New York Post

Team Biden: It’$ OK, really

- Mark Moore

Top officials in the Biden administra­tion made the rounds on the Sunday news shows to tout the strength of the economy and downplay the likelihood of a recession — an assessment at odds with that of some CEOs and economists.

Treasury Secretary Janet Yellen claimed on ABC that a recession is not inevitable, though she foresees the US economy slowing down in the months ahead.

“Well, I expect the economy to slow, it’s been growing at a very rapid rate as the economy — as the labor market has recovered and we have reached full employment, it’s natural now that we expect to transition to steady and stable growth. But I don’t think recession is at all inevitable,” Yellen said on ABC News’ “This Week.”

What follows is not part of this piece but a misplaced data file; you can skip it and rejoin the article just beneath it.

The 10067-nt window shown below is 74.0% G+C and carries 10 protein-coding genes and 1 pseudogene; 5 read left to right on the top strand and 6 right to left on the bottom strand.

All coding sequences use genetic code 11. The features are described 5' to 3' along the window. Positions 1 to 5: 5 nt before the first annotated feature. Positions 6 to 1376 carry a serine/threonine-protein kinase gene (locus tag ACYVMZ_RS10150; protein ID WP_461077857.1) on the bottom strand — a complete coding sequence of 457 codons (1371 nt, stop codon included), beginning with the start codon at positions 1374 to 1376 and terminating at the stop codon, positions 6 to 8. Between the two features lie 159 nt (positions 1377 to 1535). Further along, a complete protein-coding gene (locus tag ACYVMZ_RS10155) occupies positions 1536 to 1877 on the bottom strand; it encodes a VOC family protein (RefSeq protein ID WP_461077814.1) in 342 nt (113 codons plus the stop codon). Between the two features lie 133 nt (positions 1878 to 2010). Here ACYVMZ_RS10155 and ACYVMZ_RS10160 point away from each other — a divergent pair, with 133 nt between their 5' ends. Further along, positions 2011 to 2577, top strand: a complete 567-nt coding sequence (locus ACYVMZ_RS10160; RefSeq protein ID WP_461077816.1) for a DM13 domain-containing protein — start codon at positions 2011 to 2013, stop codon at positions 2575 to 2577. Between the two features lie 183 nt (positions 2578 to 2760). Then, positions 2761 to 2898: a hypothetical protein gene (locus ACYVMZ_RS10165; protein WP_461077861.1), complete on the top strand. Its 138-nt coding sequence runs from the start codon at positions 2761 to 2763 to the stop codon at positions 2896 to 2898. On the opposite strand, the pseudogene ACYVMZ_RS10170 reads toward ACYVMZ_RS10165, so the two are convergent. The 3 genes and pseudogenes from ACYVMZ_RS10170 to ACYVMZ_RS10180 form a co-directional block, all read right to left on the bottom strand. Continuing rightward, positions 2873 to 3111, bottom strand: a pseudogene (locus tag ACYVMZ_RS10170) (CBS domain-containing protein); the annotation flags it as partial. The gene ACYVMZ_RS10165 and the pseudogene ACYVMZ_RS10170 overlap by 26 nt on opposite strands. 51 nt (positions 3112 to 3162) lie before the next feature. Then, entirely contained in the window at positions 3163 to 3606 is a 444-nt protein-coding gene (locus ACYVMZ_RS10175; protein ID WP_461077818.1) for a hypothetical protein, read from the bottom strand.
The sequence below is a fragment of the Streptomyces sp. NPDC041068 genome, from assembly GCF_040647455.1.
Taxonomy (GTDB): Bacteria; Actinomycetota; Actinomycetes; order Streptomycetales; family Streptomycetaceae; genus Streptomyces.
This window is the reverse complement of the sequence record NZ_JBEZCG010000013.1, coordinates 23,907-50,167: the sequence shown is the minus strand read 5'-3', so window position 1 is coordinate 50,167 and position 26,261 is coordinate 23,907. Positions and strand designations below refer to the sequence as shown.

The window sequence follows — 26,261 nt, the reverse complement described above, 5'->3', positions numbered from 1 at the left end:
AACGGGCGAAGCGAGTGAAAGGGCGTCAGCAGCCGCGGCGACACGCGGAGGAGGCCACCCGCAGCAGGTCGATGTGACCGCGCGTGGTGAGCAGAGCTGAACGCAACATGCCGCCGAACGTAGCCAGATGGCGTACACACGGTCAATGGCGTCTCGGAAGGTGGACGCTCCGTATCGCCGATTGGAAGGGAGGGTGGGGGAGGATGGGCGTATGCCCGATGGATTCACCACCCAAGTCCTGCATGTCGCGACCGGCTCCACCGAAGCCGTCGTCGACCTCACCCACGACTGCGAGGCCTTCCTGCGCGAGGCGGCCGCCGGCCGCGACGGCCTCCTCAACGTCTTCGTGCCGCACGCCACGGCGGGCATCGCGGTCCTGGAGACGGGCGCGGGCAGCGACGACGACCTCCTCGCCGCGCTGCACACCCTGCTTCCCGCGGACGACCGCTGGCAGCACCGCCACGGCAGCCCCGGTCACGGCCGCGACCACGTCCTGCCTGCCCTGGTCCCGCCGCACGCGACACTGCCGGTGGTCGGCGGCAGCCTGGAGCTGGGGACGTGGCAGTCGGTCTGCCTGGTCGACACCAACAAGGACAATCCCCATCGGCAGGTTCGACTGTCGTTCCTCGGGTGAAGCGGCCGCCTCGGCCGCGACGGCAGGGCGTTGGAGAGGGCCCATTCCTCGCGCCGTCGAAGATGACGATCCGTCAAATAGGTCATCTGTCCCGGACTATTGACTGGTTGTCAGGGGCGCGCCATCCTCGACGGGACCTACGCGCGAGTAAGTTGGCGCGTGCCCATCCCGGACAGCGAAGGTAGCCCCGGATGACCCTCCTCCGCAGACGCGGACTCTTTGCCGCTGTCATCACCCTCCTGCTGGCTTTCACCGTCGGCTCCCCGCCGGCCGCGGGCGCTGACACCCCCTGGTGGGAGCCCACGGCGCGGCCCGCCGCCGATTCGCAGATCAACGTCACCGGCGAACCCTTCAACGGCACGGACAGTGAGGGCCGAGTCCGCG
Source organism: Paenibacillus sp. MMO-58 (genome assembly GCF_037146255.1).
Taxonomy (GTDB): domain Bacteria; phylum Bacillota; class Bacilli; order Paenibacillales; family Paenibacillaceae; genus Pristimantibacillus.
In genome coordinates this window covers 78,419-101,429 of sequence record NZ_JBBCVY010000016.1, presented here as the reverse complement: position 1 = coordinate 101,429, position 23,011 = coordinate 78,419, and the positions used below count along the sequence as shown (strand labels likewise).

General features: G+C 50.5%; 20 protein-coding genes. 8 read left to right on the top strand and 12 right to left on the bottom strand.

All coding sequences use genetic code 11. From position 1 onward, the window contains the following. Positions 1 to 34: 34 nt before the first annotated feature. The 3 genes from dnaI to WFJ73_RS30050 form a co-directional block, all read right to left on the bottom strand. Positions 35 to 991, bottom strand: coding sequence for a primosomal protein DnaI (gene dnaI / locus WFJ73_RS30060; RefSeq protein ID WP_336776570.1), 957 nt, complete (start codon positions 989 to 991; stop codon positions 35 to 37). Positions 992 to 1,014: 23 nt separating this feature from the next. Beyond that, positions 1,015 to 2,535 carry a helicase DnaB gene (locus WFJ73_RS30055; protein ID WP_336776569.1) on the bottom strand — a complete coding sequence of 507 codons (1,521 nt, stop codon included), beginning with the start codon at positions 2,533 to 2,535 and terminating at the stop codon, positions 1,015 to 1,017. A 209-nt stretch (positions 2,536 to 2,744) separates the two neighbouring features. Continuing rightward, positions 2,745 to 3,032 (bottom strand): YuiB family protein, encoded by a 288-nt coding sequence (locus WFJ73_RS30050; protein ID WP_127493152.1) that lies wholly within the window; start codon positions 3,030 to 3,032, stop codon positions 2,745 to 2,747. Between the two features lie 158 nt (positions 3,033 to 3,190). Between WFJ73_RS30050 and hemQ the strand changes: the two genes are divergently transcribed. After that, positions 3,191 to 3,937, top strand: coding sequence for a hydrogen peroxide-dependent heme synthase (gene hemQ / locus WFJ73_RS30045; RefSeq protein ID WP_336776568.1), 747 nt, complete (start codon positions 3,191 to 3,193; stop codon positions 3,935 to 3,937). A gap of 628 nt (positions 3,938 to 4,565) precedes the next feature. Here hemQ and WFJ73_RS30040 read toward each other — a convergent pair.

The priorities of President Biden and Fed Chair Jerome Powell are to lower the high rate of inflation while maintainin­g a strong labor market, she said.

Brian Deese, director of the National Economic Council, echoed Yellen’s optimism — even as he acknowledg­ed that Americans pulling up to the pump and seeing the shock of gas prices around $5 a gallon “creates some uncertaint­y and creates real economic hardship.”

“But at the same time, it is important as Americans that we recognize the unique strengths that we have in this economy,” he said on “Fox News Sunday,” noting the unemployme­nt rate of 3.6% and low mortgage and credit-card delinquenc­ies.

“As we move through this transition, not only is a recession not inevitable, but what we as policymake­rs can do is take steps to build on our unique strengths in the American economy and try to get to that stable and steady growth that we all want to get to as quickly as possible,” Deese said.

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